A net operating loss occurs when a C corporation’s operating expenses and other deductions for the year exceed its revenues. Generally, an NOL may be carried back two years to generate a refund. Any loss not absorbed is carried forward up to 20 years to offset income. Carrying back an NOL may provide a needed influx of cash. But you can elect to forgo the carryback if carrying the entire loss forward may be more
beneficial. This might be the case if you expect your income to increase substantially compared to the prior two years…or for tax rates to go up in future years.
Section 199 deduction
The Section 199 deduction, also called the “manufacturers’ deduction” or “domestic production activities deduction,” (DPAD) is 9% of the lesser of qualified production activities income or taxable income. The deduction is also limited to 50% of W-2 wages paid by the taxpayer that are allocable to domestic production gross receipts. The deduction is available to traditional manufacturers and to businesses engaged in activities such as construction, engineering, architecture, computer software production and agricultural processing. It isn’t allowed in determining net self-employment earnings and generally can’t reduce net income below zero. But it can be used against the Alternative Minimum Tax calculation.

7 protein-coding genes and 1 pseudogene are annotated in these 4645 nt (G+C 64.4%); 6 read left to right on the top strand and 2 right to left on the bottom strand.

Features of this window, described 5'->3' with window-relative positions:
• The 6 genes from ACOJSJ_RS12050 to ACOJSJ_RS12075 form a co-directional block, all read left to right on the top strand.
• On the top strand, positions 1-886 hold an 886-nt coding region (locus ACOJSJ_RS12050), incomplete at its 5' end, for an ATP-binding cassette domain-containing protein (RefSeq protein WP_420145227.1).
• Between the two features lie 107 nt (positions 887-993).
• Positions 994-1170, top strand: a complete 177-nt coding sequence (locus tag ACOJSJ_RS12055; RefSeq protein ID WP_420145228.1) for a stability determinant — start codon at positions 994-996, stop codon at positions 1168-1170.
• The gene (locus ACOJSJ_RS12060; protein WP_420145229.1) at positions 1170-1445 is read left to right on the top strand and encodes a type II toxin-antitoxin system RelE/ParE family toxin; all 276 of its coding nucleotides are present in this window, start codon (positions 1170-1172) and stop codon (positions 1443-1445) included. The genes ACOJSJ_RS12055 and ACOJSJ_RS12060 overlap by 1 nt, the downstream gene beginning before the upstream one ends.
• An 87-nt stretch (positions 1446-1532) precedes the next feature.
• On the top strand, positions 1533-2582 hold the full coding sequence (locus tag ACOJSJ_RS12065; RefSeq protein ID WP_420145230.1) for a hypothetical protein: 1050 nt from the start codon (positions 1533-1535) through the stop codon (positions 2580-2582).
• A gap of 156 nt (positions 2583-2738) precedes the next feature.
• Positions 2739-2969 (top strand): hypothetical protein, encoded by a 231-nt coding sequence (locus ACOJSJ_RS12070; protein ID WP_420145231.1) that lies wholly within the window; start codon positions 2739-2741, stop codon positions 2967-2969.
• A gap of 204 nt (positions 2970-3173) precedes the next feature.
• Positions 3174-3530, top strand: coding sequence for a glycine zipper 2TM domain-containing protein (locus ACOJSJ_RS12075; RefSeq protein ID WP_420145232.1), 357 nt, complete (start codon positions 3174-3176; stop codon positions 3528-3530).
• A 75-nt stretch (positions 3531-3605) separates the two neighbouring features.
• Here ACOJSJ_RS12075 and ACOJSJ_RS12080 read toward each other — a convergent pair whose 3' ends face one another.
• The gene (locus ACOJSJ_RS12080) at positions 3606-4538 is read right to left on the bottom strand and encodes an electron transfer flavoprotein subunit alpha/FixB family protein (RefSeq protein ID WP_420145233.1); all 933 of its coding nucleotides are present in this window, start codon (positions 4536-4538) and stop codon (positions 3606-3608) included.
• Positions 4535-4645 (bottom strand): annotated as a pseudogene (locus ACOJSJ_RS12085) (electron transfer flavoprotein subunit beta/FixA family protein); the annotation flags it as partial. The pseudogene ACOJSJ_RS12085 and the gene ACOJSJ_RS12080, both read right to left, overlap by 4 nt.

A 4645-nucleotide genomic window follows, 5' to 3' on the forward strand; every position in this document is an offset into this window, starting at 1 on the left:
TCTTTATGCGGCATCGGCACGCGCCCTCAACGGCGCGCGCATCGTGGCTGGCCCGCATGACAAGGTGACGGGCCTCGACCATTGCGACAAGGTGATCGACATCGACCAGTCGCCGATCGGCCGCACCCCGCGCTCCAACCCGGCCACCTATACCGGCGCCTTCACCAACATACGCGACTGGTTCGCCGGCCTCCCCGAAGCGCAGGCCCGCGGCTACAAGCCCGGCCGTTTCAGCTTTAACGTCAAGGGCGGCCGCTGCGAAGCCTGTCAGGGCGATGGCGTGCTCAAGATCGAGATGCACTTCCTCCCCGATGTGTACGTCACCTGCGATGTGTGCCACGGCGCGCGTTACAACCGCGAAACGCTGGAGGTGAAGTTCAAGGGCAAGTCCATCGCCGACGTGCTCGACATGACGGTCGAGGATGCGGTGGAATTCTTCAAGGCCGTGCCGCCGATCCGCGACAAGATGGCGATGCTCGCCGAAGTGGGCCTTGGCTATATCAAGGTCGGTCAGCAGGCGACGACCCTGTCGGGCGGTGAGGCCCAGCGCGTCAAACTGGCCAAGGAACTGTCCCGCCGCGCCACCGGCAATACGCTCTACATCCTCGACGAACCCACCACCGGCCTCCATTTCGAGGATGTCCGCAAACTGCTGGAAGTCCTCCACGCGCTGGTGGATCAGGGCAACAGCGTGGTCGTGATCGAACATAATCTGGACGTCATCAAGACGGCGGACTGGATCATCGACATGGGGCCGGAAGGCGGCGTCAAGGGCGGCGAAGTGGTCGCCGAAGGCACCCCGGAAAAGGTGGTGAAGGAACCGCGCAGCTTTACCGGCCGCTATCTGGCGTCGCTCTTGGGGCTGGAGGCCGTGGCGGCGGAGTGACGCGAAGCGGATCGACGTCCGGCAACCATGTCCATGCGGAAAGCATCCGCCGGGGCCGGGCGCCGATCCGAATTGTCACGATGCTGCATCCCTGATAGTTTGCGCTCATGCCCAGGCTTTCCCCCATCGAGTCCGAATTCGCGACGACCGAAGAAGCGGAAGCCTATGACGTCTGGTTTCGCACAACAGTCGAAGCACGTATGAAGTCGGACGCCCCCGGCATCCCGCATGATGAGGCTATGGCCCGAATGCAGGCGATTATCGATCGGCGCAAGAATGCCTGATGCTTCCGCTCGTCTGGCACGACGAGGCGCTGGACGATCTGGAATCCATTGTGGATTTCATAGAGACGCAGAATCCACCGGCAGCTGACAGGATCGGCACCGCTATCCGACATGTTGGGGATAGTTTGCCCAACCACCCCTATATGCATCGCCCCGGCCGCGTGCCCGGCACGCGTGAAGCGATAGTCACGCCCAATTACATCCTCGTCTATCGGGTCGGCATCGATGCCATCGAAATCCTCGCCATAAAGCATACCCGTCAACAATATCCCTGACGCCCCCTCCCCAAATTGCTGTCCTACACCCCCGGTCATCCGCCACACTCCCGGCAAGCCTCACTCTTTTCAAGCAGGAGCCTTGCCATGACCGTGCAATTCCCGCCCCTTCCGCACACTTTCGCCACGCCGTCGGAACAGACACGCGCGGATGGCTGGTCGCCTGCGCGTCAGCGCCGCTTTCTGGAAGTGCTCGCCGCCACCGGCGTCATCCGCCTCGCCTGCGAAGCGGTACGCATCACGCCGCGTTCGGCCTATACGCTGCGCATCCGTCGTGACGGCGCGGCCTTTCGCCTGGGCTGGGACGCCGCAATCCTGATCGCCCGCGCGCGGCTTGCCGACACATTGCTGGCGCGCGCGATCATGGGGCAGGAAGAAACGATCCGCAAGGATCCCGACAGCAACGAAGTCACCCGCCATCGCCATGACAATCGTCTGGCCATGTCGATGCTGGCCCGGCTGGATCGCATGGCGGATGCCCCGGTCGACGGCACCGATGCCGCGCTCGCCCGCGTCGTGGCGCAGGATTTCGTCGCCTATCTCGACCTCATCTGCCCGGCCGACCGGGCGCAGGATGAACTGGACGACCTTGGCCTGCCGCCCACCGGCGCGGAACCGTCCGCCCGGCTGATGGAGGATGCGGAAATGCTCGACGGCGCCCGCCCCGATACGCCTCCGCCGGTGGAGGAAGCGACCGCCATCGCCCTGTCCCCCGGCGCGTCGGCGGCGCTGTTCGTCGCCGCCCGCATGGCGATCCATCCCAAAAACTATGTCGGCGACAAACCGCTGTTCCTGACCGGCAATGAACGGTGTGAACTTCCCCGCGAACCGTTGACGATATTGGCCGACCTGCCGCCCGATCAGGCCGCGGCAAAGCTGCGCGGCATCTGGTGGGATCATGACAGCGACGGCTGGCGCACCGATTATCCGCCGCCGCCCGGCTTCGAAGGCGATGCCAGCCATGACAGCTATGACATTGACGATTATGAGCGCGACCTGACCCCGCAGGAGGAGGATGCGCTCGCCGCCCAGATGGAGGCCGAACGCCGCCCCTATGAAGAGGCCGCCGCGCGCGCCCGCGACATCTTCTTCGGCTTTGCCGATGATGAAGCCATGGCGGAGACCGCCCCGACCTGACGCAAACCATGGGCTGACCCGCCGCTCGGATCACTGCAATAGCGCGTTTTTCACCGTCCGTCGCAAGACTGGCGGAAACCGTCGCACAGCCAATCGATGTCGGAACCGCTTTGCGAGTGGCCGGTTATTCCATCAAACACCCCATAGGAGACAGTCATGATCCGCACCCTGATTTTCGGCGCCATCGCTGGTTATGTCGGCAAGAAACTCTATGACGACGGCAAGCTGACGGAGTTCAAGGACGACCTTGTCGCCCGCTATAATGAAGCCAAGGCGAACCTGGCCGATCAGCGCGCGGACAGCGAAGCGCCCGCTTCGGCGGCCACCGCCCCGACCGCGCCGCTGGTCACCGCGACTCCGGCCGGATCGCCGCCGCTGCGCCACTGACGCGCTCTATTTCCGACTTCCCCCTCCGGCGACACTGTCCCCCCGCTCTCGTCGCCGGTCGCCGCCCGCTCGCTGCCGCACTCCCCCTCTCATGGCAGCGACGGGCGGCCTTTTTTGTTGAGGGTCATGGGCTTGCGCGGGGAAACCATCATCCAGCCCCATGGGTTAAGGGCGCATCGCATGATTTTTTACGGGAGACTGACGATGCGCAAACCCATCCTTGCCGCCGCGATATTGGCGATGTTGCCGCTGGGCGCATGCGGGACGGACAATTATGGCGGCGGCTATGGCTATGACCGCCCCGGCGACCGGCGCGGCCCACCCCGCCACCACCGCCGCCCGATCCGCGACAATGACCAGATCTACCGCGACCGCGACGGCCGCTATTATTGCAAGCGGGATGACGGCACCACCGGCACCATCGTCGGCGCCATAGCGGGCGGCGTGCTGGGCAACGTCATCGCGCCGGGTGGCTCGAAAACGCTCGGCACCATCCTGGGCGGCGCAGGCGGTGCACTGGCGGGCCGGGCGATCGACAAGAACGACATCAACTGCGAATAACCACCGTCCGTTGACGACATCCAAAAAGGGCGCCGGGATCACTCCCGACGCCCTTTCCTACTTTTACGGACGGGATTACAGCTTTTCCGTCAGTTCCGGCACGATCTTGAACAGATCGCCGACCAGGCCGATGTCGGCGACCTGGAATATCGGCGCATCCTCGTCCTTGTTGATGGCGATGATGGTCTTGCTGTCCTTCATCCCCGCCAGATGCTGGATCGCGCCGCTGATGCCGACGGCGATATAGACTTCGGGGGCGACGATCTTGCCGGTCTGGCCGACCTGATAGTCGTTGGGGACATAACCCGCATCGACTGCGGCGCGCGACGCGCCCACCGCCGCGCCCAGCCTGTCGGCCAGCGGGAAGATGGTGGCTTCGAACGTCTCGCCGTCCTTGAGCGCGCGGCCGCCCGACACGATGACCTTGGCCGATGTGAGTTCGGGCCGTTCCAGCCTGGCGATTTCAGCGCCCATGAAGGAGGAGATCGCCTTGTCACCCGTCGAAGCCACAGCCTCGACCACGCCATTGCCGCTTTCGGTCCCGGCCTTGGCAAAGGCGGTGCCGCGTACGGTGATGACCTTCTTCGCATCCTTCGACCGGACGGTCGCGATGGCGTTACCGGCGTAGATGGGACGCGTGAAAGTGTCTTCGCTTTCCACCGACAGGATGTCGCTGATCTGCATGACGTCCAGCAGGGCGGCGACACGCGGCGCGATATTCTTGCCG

Not all of these deductions will apply to your particular business, but knowing about them supports better business tax planning in 2017.
If you have questions about any of these potential deductions, employee benefits incentives or tax credits for the current or coming tax year, talk to the Tax Services Group at Cornwell Jackson. You may also download our newest Tax Planning Guide.
Gary Jackson, CPA, is the lead tax partner at Cornwell Jackson. Gary has built businesses, managed them, developed leadership teams and sold divisions of his business, and he utilizes this real world practical experience in both managing Cornwell Jackson and in providing tax advisory services to individuals and business leaders in the Dallas/Fort Worth area and across North Texas.